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Sign up for the free panel held by WURD radio and Next City here. Panelists will discuss how and why the middle class in East Mount Airy may be in danger.

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Next City series on Philadelphia in Flux

Read the Next City series Philadelphia in Flux, an exploration of Philadelphia’s changing communities

 

Cheat Sheet

A quick recap

  •  As part of a series on a changing Philadelphia, Next City, a Philly-based national online publication aiming to create better cities, found some worrisome signs in East Mount Airy.
  • East Mount Airy is a historic, middle-class African-American neighborhood with very high voter turnout and civic engagement. But the area also is facing higher rates of foreclosure and eviction than is expected for an area that’s been stable for so long.
  • To discuss their findings in their five-month-long project into East Mount Airy, Next City is teaming up with 900AM WURD to moderate a panel about the changing neighborhood on Thursday evening.

The Citizen Recommends: Finding Tomorrow’s American Dream

East Mount Airy is on the verge of either falling into poverty or thriving. Next City is exploring why–and seeking solutions from residents.

East Mount Airy is on the verge of either falling into poverty or thriving. Next City is exploring why–and seeking solutions from residents.

Most often we hear about the zip codes in North Philadelphia, where some have lower life-expectancy rates than in Syria. Or we hear about how a once-poor area is becoming gentrified, with property rates going through the roof in Brewerytown in the 19121. Or, we hear about how the zip codes in Center City are rich—and getting richer. But what about the middle-class neighborhoods that haven’t seen many changes, or investments into their communities?

This is exactly what Ariella Cohen and her team at Next City, a Philly-based national online publication aiming to create better cities, asked themselves. And they found some worrisome answers for  a “middle neighborhood” as urban planners call it, in the 19150—otherwise known as East Mount Airy.

Her team commissioned socially conscious investment firm Reinvestment Fund to do a deep “data dive” into the area’s makeup and hired Philadelphia magazine real estate editor Sandy Smith to do on-the-ground reporting about what makes the community tick, Cohen said.

What they found is that East Mount Airy is a historic, middle-class African-American neighborhood with very high voter turnout and civic engagement. But the area also is facing higher rates of foreclosure and eviction than is expected for an area that’s been stable for so long.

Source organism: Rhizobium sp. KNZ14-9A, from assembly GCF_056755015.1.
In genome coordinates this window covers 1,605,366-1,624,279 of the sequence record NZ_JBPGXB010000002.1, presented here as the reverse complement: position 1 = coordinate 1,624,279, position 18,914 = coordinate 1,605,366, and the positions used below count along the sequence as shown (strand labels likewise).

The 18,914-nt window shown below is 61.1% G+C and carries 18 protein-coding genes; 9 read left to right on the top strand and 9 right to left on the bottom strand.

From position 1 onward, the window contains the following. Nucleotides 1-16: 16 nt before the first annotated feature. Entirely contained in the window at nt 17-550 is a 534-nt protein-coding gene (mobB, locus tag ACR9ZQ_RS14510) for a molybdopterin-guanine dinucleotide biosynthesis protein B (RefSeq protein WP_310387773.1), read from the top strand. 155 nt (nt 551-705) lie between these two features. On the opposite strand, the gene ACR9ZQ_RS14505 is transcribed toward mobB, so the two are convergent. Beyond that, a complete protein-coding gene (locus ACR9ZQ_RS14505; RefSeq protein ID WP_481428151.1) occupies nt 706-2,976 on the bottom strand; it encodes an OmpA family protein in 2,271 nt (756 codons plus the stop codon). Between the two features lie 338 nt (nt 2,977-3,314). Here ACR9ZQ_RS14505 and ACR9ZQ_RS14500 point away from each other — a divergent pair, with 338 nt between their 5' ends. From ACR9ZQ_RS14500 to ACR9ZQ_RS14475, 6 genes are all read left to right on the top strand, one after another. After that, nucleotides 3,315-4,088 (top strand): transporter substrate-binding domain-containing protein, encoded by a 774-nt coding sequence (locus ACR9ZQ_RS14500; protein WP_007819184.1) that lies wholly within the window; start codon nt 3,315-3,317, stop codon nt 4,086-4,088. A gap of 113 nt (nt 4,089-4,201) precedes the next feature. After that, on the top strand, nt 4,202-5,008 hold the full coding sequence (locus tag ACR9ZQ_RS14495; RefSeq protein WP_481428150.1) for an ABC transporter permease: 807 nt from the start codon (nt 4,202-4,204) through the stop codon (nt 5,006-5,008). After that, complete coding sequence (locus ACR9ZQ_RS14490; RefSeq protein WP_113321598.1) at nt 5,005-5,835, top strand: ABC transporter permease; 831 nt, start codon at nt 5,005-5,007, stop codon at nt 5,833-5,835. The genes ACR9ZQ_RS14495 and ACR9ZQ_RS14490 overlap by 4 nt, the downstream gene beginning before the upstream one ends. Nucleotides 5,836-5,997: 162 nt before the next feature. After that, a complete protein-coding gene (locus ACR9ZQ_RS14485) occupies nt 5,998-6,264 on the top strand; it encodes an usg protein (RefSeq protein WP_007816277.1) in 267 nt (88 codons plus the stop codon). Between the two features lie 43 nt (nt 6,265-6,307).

“[East Mount Airy is] vulnerable because they aren’t getting as much attention or investment, but they have the existing community infrastructure for stability,” Cohen said.

In their series, Next City found some reasons why the area could soon be struggling. For one thing, the community is older, and when the 2008 mortgage crisis hit, many were approaching retirement age. Now, many families are struggling to maintain their homes at all, Next City reported.

“[East Mount Airy is] vulnerable because they aren’t getting as much attention or investment, but they have the existing community infrastructure for stability,” Cohen said.

To discuss their findings in their five-month-long project into East Mount Airy, Next City is teaming up with 900AM WURD to moderate a panel about the changing neighborhood. The free event titled “Finding Tomorrow’s American Dream in Today’s East Mount Airy” will be hosted at Relish on Thursday from 5:30 p.m. to 8:30 p.m. Drinks and appetizers will be provided to attendees.

The panel will include Councilwoman Cherelle Parker, Emily Dowdall of The Reinvestment Fund, East Mount Airy community leader Diane Richardson and Smith, who reported on the area for several months. The data and reporting found over Next City’s Philadelphia in Flux series will be presented at the discussion—with several solutions to keep the area going. Some of these solutions have already been noted in Next City’s series like foreclosure prevention clinics and other community-stabilization investments.

After the panel discusses the findings, they’ll transition into an interactive conversation called a “Talk-Back.” Attendees will be able to ask questions from the panelists—and most importantly, propose their own solutions, Cohen said.

“It’s always really interesting and fun for me to get a chance to meet new people from different parts of the city and hear about their experiences in the city and their solutions for solving whatever stresses they’re seeing in their community,” Cohen added.

Header photo via Google Maps

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